Cancer is rarely the result of a single mutation in a single gene. Rather, tumors arise from the complex interplay between any number of mutually exclusive abnormal changes in the genome, the combinations of which can be unique to each individual patient. To better characterize the functional context of genomic variations in cancer, researchers at University of California San Diego School of Medicine and the Broad Institute developed a new computer algorithm they call REVEALER.
Findings also show how an experimental monoclonal antibody treatment inhibits growth and spread of cancer
Stained chronic lymphocytic leukemia cells.
Building upon previous research, scientists at University of California, San Diego School of Medicine and UC San Diego Moores Cancer report that a protein called Wnt5a acts on a pair of tumor-surface proteins, called ROR1 and ROR2, to accelerate the proliferation and spread of chronic lymphocytic leukemia (CLL) cells, the most common form of blood cancer in adults.
They note, however, that these effects of Wnt5a were blocked by a humanized monoclonal antibody specific for ROR1, called cirmtuzumab (or UC-961), which inhibited the growth and spread of CLL cells in both cell lines and mouse models of leukemia. The findings are published in the December 21, 2015 issue of The Journal of Clinical Investigation.
This summer we accepted only 5 high school interns to participate in our Biomedical Research Internship. They are about half way through their training and have had the opportunity to do things like: store and retrieve samples for the biorepository, … Continue reading →
Researchers at UC San Diego are developing a new drug to treat CLL. The drug, cirmutuzumab, is an antibody designed to attach to a protein on the surface of CLL cells. Researchers hope that this process will block cancerous cell growth and survival. Right now, cirmtuzumab is being tested for its safety and effectiveness in humans in a Phase One clinical trial. “A brand new way to target and kill blood cancer,” WNDU, features Thomas Kipps, MD, PhD.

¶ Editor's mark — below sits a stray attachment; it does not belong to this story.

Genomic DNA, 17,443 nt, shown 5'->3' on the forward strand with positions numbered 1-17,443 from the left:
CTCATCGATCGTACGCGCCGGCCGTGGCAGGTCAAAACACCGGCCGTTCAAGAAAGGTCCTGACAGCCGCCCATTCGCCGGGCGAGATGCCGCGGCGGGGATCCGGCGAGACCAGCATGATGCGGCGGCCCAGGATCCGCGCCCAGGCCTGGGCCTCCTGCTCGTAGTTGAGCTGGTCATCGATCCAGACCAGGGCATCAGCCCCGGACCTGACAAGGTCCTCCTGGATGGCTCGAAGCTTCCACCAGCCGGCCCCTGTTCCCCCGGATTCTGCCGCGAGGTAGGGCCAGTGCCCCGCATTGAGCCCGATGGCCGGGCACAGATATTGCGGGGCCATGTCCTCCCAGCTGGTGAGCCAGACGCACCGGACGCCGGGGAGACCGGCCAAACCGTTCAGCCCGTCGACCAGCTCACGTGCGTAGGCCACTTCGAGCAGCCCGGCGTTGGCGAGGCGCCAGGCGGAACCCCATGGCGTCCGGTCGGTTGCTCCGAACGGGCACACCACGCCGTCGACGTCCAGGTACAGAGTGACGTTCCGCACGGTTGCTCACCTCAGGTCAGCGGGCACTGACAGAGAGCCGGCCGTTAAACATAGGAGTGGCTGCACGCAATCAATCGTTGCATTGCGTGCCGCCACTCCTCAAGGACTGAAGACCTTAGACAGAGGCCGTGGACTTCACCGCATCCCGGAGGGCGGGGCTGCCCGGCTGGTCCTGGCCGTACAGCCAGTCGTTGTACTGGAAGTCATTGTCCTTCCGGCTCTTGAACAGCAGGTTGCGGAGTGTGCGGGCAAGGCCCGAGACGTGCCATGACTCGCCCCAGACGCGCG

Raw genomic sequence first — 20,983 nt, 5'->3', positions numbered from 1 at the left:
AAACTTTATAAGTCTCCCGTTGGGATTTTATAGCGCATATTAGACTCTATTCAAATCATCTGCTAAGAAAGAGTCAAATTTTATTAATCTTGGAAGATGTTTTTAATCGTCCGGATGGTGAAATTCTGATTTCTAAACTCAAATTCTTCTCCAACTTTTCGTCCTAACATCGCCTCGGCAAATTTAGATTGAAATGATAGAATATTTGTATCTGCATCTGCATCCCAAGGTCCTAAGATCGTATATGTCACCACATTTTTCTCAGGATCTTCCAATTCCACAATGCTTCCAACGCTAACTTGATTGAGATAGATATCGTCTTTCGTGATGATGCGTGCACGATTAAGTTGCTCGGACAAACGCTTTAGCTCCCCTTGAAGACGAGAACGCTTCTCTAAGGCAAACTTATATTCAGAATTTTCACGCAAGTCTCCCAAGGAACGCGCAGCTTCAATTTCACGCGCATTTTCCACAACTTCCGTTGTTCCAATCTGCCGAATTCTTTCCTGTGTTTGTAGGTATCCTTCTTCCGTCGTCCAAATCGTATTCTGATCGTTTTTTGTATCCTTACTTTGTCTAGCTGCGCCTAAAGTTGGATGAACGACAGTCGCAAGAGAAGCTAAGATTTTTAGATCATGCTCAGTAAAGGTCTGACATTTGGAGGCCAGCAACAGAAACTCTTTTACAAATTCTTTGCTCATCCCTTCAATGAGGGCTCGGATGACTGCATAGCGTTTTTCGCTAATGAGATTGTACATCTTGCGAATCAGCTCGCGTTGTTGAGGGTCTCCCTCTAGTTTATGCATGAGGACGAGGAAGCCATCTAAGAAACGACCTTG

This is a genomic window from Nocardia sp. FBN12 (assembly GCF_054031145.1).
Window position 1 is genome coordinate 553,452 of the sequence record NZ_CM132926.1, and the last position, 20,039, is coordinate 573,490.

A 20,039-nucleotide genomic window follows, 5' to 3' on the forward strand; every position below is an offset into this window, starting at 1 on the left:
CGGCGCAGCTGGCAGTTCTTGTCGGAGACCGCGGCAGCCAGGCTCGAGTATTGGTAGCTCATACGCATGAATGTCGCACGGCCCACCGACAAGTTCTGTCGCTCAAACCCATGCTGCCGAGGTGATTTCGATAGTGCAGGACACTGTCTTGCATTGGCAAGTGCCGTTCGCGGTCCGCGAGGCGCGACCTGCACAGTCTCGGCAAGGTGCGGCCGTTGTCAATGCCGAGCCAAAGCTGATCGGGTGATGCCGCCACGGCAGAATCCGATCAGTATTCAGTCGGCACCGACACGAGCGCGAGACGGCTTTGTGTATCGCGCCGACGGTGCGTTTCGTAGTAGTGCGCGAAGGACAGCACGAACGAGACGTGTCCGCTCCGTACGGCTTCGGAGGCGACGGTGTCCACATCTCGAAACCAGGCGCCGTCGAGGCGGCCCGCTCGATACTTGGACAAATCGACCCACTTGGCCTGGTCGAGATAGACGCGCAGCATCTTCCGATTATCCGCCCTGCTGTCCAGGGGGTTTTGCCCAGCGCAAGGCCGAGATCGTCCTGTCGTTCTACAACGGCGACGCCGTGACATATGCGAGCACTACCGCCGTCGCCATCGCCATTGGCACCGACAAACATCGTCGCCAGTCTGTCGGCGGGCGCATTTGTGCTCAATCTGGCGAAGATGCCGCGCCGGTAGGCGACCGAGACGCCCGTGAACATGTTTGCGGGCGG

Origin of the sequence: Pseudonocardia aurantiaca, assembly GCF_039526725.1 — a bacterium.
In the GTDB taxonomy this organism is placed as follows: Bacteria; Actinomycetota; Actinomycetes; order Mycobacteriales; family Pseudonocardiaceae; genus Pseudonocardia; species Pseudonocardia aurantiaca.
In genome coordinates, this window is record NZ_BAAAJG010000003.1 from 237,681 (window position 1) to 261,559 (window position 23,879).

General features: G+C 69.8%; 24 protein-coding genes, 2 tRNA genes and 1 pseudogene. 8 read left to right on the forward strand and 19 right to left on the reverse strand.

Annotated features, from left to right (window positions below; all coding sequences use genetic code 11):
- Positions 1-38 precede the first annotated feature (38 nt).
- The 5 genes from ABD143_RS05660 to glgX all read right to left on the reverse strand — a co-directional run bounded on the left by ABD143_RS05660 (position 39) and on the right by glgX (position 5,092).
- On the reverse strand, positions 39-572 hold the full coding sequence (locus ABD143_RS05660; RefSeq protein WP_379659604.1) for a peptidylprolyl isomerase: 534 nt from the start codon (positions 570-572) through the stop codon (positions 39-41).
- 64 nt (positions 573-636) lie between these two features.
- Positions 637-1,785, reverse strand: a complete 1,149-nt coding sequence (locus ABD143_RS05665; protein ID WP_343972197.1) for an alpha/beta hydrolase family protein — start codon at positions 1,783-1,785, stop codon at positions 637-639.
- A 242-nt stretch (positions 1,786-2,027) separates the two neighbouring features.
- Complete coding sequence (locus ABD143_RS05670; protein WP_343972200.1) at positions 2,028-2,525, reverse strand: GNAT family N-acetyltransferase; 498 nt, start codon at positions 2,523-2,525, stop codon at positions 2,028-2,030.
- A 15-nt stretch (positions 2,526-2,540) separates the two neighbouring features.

(Source: http://www.utsandiego.com/news/2014/sep/17/ucsd-leukemia-cll-trial-kipps-cirm/, https://clinicaltrials.gov/ct2/show/NCT02222688?term=cirmtuzumab&rank=1 )
ROR1, an oncogene recently discovered on chronic lymphocytic leukemia (CLL) B cells, is being studied by researchers as a potential target for CLL treatment. Dr. Brian Koffman met with Dr. Thomas Kipps, who is researching ROR1, at the 2014 American Society of Clinical Oncology (ASCO) meeting to discuss this oncogene and its potential use in treating CLL.
As more chronic lymphocytic leukemia CLL treatments are approved, with many more in development, are researchers closer to hitting a “home run” in treating the disease? Patient advocate Dr. Brian Koffman met with CLL expert Dr. Thomas Kipps at ASCO 2014 to explore emerging therapies and the goal for patients to achieve deep remission.
Published on the August 7th (2014) in the journal of Genome Biology:
Accurate allele frequencies are important for measuring subclonal heterogeneity and
clonal evolution. Deep-targeted sequencing data can contain PCR duplicates, inflating perceived read depth. Here we adapted the Illumina TruSeq Custom Amplicon kit to include single molecule tagging (SMT) and show that SMT-identified duplicates arise from PCR. We demonstrate that retention of PCR duplicate reads can imply clonal evolution when none exists, while their removal effectively controls the false positive rate. Additionally, PCR duplicates alter estimates of subclonal heterogeneity in tumor samples. Our method simplifies PCR duplicate identification and emphasizes their removal in studies of tumor heterogeneity and clonal evolution.
Lenalidomide has demonstrated clinical activity in patients with chronic lymphocytic leukemia (CLL), even though it is not cytotoxic for primary CLL cells in vitro. We examined the direct effect of lenalidomide on CLL-cell proliferation induced by CD154-expressing accessory cells in media containing interleukin (IL)-4 and IL-10. Treatment with lenalidomide significantly inhibited CLL-cell proliferation, an effect that was associated with the p53-independent upregulation of the cyclin-dependent kinase inhibitor p21WAF1/Cip1 (p21). Silencing p21 with small interfering RNA (siRNA) impaired the capacity of lenalidomide to inhibit CLL-cell proliferation. Silencing cereblon (CRBN), a known molecular target of lenalidomide, impaired the capacity of lenalidomide to induce expression of p21, inhibit CD154-induced CLL-cell proliferation, or enhance the degradation of Ikaros family zinc finger proteins 1 and 3 (IKZF1 and IKZF3).
We isolated CLL cells from the blood of patients before and after short-term treatment with low-dose lenalidomide (5 mg per day) and found the leukemia cells also were induced to express p21 in vivo. These results indicate that lenalidomide can directly inhibit proliferation of CLL cells in a CRBN/p21-dependent, but p53-independent, manner at concentrations achievable in vivo, potentially contributing to the capacity of this drug to inhibit disease-progression in patients with CLL.